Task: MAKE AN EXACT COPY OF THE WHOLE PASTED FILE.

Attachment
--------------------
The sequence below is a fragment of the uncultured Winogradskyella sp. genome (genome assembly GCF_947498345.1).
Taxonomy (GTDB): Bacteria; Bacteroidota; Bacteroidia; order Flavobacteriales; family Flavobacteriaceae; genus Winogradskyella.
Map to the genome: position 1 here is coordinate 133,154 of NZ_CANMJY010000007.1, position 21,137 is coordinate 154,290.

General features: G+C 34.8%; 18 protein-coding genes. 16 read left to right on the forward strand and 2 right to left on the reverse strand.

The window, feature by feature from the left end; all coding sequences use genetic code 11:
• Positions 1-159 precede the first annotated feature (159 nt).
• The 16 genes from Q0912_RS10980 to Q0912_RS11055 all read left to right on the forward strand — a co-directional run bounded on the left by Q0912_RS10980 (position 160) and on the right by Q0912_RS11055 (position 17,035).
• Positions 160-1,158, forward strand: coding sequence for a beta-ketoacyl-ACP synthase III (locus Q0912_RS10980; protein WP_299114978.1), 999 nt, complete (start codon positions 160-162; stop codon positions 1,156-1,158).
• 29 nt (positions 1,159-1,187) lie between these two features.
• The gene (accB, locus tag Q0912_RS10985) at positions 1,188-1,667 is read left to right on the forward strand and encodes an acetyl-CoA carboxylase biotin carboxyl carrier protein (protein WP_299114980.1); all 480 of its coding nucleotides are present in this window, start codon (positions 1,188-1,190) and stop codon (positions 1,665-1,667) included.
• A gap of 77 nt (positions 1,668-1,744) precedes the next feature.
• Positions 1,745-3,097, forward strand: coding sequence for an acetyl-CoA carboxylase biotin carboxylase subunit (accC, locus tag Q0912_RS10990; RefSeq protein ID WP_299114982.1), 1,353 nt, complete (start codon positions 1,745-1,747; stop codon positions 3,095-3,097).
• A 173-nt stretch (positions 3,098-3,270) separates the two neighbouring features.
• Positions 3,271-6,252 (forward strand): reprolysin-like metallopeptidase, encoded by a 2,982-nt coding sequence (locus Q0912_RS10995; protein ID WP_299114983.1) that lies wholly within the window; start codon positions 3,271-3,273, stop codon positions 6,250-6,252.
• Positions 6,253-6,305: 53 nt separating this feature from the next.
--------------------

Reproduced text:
The sequence below is a fragment of the uncultured Winogradskyella sp. genome (genome assembly GCF_947498345.1).
Taxonomy (GTDB): Bacteria; Bacteroidota; Bacteroidia; order Flavobacteriales; family Flavobacteriaceae; genus Winogradskyella.
Map to the genome: position 1 here is coordinate 133,154 of NZ_CANMJY010000007.1, position 21,137 is coordinate 154,290.

General features: G+C 34.8%; 18 protein-coding genes. 16 read left to right on the forward strand and 2 right to left on the reverse strand.

The window, feature by feature from the left end; all coding sequences use genetic code 11:
• Positions 1-159 precede the first annotated feature (159 nt).
• The 16 genes from Q0912_RS10980 to Q0912_RS11055 all read left to right on the forward strand — a co-directional run bounded on the left by Q0912_RS10980 (position 160) and on the right by Q0912_RS11055 (position 17,035).
• Positions 160-1,158, forward strand: coding sequence for a beta-ketoacyl-ACP synthase III (locus Q0912_RS10980; protein WP_299114978.1), 999 nt, complete (start codon positions 160-162; stop codon positions 1,156-1,158).
• 29 nt (positions 1,159-1,187) lie between these two features.
• The gene (accB, locus tag Q0912_RS10985) at positions 1,188-1,667 is read left to right on the forward strand and encodes an acetyl-CoA carboxylase biotin carboxyl carrier protein (protein WP_299114980.1); all 480 of its coding nucleotides are present in this window, start codon (positions 1,188-1,190) and stop codon (positions 1,665-1,667) included.
• A gap of 77 nt (positions 1,668-1,744) precedes the next feature.
• Positions 1,745-3,097, forward strand: coding sequence for an acetyl-CoA carboxylase biotin carboxylase subunit (accC, locus tag Q0912_RS10990; RefSeq protein ID WP_299114982.1), 1,353 nt, complete (start codon positions 1,745-1,747; stop codon positions 3,095-3,097).
• A 173-nt stretch (positions 3,098-3,270) separates the two neighbouring features.
• Positions 3,271-6,252 (forward strand): reprolysin-like metallopeptidase, encoded by a 2,982-nt coding sequence (locus Q0912_RS10995; protein ID WP_299114983.1) that lies wholly within the window; start codon positions 3,271-3,273, stop codon positions 6,250-6,252.
• Positions 6,253-6,305: 53 nt separating this feature from the next.